The "Bond God" loves to make predictions...
Jeffrey Gundlach, founder of the $120 billion-plus investment firm DoubleLine Capital, is one of Wall Street's biggest winners. Over the past 20 years, he has specialized in fixed-income investments... which earned him the nickname the "Bond God." (He got the name to distinguish him from the equally renowned "Bond King," Bill Gross.)
But what keeps his name in the press as much as anything are his regular predictions about the direction of stocks and interest rates.
Last week, he advised people to get out of a trade that he had recommended a month prior. The return totaled 22%. If you could do that every month, you'd earn 264% a year.
How could you earn that sort of return in bonds? Even the Bond God needed a little help.
Back in May, Gundlach spoke at the Sohn Investment Conference in New York... an annual forum where well-known Wall Street investors to talk about their top ideas.
While Gundlach generally makes good predictions on interest rates (a major factor in the value of bonds), this time he admitted that he couldn't figure out which way they were going to go.
Gundlach knew that interest rates were set to explode – but he didn't know which direction.
"The problem is that policy fluidity suggests pretty much anything can happen almost without notice," he said, referring to the fuzzy nature of the Federal Reserve's current outlook.
The trick here is that smart investors have a way to make such a bet. While most individual investors have to get the direction of investments – either up or down – correct... Those with more tools can do more.
Gundlach recommended an option strategy called a "straddle." He placed a small bet that the iShares 20+ Year Treasury Bond Fund (TLT) would fall. And he placed another small bet that the same fund would rise. If the fund made a big enough move, the winning bet would pay for the losing bet and then some.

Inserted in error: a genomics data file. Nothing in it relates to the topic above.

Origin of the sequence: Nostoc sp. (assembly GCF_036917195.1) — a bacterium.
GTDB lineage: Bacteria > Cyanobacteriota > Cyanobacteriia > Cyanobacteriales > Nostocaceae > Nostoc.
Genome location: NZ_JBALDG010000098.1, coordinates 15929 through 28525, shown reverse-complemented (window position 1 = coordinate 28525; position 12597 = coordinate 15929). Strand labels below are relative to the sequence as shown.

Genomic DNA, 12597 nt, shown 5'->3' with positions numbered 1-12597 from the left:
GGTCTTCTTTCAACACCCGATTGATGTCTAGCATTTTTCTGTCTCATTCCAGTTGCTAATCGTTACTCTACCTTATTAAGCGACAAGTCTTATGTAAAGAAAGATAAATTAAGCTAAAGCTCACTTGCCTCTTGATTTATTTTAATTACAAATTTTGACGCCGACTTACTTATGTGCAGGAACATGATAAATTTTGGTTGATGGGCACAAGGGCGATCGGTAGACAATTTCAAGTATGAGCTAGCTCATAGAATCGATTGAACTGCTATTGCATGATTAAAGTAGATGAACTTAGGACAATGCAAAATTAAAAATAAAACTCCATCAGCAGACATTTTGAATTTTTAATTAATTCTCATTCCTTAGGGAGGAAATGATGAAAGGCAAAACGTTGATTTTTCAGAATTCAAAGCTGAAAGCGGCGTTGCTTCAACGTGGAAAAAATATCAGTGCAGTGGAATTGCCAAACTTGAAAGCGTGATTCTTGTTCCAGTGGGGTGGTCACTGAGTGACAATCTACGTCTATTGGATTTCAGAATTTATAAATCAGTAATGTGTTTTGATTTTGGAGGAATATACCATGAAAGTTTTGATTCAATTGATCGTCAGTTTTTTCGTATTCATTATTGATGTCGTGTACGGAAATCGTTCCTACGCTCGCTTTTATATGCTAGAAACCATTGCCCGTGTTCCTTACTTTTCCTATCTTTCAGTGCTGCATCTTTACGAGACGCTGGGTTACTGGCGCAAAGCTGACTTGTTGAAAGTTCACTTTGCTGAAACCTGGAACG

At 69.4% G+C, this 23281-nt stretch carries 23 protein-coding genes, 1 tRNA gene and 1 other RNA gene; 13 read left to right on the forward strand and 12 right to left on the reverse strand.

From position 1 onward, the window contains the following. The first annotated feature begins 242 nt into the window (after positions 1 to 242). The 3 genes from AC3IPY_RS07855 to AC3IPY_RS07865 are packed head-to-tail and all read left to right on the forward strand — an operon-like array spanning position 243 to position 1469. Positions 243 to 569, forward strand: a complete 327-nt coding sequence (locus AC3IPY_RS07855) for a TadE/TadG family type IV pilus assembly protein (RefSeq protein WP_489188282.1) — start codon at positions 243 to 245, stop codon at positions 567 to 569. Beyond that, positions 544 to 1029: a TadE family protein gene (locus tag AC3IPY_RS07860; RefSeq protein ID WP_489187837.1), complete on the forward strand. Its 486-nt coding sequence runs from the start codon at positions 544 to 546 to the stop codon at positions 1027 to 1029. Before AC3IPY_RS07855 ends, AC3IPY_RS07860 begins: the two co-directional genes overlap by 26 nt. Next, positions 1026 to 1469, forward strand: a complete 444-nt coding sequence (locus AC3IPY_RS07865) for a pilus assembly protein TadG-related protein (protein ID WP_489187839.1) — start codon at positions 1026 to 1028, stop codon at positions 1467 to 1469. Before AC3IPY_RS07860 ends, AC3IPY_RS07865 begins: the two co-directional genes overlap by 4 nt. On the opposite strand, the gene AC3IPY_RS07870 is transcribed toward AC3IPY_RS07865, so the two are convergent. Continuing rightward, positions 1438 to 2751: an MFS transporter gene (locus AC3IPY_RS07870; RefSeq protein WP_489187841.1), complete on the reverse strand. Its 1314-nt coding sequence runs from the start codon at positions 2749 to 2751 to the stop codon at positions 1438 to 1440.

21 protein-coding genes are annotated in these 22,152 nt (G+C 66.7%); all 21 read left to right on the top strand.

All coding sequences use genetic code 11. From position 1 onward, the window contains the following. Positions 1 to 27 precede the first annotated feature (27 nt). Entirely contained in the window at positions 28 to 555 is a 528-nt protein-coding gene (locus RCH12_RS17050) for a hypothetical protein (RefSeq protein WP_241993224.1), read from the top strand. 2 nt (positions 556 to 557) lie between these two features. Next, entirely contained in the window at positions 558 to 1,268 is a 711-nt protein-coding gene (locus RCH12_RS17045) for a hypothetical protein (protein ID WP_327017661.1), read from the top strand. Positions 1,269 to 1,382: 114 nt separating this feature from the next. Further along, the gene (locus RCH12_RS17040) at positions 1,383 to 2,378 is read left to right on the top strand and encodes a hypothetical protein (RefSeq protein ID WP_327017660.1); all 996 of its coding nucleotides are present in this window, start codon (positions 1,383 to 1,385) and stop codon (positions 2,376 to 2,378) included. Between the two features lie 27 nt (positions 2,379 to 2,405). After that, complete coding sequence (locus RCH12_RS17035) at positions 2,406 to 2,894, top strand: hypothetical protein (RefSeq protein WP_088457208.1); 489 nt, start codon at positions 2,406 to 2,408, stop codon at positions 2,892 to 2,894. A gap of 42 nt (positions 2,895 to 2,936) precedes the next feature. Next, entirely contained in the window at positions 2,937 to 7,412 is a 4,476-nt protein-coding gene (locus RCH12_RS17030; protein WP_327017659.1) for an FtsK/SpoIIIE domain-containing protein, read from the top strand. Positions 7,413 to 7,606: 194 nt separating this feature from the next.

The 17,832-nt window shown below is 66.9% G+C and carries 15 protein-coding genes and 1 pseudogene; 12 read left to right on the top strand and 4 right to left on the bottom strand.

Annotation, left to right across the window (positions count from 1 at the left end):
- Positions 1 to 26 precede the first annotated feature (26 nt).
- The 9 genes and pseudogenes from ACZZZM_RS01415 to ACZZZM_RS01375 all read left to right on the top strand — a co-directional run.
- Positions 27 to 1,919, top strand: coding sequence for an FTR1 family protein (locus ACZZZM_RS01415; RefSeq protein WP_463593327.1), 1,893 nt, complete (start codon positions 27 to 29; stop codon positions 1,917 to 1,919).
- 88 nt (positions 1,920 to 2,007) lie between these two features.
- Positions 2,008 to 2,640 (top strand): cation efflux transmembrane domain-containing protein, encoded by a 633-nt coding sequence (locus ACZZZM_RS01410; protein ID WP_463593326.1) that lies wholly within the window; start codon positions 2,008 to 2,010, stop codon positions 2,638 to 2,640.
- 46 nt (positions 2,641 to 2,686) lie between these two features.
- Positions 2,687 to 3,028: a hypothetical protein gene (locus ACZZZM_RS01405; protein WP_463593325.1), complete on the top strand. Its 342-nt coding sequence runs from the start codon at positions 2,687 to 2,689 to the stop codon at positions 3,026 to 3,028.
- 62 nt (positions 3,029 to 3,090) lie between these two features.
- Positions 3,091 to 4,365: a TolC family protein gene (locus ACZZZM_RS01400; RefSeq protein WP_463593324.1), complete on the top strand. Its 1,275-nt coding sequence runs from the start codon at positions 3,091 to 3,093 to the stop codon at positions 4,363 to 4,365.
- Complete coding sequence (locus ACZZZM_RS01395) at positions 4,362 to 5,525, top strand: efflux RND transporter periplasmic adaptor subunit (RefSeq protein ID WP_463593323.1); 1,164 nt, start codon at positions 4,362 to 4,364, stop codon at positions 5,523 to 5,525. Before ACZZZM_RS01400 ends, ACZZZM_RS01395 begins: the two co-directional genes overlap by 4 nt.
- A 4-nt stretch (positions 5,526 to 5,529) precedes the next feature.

Interest rates did go wild. They headed straight down (and therefore the price of the bonds went up).
Gundlach took to Twitter to announce he thought anyone listening to him should close the trade, calling the one-month 22% return a "rare instant gratification."
That kind of trade is fun... and options let him do it. Most investors must take what the market gives them. They buy a stock and hope it goes up 10%. It's better than a savings account, I suppose, but it's still quite passive.
Smarter options strategies allow you to tailor trades to however you think the market (or individual stocks) may move. You can take the same fund or stock that everyone else sees and turn it into whatever kind of investment you want. Do you want to bet on a fast gain? Or a slow-but-steady climb? Would you like a high-risk/high-reward scenario? Or would you prefer to earn low-risk returns? Do you want to profit if the market declines... or goes nowhere for six months?
And for an option trader, 22% in a month doesn't sound all that surprising. We've been using similar strategies to make returns of 60% in 21 days, 71% in 25 days, 77% in 14 days, and more. Those are real gains we've delivered to readers in the last six months.
This is all to say that finance is a rich subject area, and there is always something to learn. Most folks who heard of Gundlach's idea didn't put the trade on, to be sure. They didn't quite understand the option strategy or didn't have the right account. That's a shame. If you come across a good moneymaking idea in the market, you should have the tools to take advantage.
That's why we've recently expanded our options education and research coverage. Now, we're hosting a special education session on Wednesday, June 19, at 8 p.m. Eastern time to prove that anyone can use these tools. We'll teach a small class of amateur investors how to perform these trades right before your eyes.